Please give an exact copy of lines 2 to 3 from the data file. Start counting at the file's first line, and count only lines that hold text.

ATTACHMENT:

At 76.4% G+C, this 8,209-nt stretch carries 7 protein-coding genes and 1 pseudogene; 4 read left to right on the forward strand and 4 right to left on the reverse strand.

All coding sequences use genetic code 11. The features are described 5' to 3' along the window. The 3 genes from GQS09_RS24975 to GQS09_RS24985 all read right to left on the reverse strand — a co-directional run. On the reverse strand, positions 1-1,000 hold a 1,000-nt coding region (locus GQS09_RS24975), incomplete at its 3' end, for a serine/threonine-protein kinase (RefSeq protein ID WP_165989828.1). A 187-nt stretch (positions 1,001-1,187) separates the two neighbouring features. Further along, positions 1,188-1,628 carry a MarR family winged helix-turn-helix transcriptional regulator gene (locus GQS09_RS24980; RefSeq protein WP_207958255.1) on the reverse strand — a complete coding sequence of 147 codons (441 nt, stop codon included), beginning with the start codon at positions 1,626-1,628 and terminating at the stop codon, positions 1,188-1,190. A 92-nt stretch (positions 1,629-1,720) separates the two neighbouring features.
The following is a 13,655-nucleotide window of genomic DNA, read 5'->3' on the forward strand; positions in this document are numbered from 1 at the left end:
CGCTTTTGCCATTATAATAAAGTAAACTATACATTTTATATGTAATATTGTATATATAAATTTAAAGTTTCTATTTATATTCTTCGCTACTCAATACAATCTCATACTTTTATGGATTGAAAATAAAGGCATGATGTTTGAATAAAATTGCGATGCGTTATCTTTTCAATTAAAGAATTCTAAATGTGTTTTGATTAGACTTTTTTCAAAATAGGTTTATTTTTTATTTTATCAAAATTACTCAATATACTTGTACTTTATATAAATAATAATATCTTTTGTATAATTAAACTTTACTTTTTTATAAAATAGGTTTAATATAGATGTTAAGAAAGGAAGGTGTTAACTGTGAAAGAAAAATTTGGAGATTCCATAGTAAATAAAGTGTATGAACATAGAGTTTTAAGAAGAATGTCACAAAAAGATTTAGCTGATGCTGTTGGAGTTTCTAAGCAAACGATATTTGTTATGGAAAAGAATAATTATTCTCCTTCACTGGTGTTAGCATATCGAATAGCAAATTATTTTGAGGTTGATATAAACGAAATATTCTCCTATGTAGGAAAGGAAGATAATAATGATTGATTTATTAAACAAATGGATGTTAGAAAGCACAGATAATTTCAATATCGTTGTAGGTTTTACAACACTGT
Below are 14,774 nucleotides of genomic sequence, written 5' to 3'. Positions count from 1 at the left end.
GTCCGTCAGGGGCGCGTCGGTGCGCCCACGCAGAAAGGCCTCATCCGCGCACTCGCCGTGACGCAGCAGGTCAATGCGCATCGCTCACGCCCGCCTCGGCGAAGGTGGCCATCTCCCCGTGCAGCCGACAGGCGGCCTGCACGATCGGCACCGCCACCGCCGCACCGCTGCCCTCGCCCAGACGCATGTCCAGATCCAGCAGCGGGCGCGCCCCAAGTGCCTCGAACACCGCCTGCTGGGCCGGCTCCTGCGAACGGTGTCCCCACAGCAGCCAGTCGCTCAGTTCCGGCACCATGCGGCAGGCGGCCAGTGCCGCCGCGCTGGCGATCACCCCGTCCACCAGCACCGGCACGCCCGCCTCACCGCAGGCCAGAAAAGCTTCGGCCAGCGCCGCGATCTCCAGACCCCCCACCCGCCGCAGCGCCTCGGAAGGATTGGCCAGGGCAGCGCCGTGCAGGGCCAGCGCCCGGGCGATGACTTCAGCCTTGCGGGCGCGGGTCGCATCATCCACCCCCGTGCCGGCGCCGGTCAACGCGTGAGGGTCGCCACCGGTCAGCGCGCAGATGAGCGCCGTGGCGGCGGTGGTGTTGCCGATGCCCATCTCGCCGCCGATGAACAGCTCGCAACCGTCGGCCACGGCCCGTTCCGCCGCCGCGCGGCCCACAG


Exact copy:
All coding sequences use genetic code 11. The features are described 5' to 3' along the window. The 3 genes from GQS09_RS24975 to GQS09_RS24985 all read right to left on the reverse strand — a co-directional run. On the reverse strand, positions 1-1,000 hold a 1,000-nt coding region (locus GQS09_RS24975), incomplete at its 3' end, for a serine/threonine-protein kinase (RefSeq protein ID WP_165989828.1). A 187-nt stretch (positions 1,001-1,187) separates the two neighbouring features. Further along, positions 1,188-1,628 carry a MarR family winged helix-turn-helix transcriptional regulator gene (locus GQS09_RS24980; RefSeq protein WP_207958255.1) on the reverse strand — a complete coding sequence of 147 codons (441 nt, stop codon included), beginning with the start codon at positions 1,626-1,628 and terminating at the stop codon, positions 1,188-1,190. A 92-nt stretch (positions 1,629-1,720) separates the two neighbouring features.
The following is a 13,655-nucleotide window of genomic DNA, read 5'->3' on the forward strand; positions in this document are numbered from 1 at the left end: